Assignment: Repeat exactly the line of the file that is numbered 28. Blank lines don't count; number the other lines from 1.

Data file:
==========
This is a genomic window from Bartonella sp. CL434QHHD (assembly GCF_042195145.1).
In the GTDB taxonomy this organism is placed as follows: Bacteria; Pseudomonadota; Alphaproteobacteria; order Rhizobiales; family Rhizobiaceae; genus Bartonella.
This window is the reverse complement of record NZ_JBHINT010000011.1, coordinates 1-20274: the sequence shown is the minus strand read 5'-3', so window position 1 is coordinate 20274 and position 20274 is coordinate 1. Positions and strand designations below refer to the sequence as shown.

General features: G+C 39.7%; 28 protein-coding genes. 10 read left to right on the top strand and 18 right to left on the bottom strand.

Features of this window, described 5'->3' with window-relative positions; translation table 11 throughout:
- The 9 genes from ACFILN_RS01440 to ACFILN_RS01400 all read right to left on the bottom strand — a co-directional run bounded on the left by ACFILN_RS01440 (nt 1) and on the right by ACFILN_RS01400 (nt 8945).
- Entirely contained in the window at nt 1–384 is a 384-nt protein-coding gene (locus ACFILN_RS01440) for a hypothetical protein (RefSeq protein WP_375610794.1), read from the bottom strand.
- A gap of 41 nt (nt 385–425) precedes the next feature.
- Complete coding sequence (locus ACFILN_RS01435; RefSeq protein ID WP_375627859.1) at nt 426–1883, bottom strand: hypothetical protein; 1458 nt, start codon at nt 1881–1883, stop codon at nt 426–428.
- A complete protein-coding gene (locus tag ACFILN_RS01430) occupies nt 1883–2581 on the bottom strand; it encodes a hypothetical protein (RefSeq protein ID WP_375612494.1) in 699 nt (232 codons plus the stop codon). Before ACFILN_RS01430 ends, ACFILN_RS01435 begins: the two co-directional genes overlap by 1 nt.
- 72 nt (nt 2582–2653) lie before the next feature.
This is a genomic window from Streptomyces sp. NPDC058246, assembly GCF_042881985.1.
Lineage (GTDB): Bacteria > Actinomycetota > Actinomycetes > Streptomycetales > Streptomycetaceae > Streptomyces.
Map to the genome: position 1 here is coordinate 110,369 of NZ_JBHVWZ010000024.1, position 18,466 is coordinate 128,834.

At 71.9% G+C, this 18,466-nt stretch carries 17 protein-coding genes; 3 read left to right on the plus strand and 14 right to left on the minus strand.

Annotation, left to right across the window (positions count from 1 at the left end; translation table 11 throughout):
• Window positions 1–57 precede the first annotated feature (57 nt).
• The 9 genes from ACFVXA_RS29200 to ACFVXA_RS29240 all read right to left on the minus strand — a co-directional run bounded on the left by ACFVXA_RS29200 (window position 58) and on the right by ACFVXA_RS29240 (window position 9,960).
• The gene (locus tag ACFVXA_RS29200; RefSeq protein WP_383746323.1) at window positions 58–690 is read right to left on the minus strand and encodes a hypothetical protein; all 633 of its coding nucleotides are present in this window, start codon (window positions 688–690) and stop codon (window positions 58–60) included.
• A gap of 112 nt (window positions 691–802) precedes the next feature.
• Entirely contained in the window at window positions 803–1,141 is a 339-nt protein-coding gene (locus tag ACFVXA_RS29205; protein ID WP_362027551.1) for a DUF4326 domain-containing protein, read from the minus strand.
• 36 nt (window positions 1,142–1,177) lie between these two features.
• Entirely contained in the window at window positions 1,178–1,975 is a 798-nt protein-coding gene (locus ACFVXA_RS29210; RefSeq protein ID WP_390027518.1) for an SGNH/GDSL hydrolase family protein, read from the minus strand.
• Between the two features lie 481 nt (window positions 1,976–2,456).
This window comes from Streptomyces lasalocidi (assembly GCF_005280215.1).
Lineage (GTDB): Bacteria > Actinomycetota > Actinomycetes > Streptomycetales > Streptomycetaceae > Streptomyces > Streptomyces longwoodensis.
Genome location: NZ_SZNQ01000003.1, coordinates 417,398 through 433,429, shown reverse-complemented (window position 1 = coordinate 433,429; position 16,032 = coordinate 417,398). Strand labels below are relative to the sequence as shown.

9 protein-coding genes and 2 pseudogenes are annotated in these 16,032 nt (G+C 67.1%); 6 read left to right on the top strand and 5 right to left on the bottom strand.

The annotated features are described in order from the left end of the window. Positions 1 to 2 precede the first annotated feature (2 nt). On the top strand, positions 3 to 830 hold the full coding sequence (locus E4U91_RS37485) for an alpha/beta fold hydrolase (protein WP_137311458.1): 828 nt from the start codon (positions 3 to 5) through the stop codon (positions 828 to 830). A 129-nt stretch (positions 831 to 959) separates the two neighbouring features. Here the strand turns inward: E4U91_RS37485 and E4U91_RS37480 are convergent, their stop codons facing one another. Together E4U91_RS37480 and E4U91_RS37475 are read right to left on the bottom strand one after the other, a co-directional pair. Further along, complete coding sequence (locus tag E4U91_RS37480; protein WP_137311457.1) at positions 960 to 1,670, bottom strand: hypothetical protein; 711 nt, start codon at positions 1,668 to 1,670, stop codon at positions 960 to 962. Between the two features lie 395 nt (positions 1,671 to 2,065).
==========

9 protein-coding genes and 2 pseudogenes are annotated in these 16,032 nt (G+C 67.1%); 6 read left to right on the top strand and 5 right to left on the bottom strand.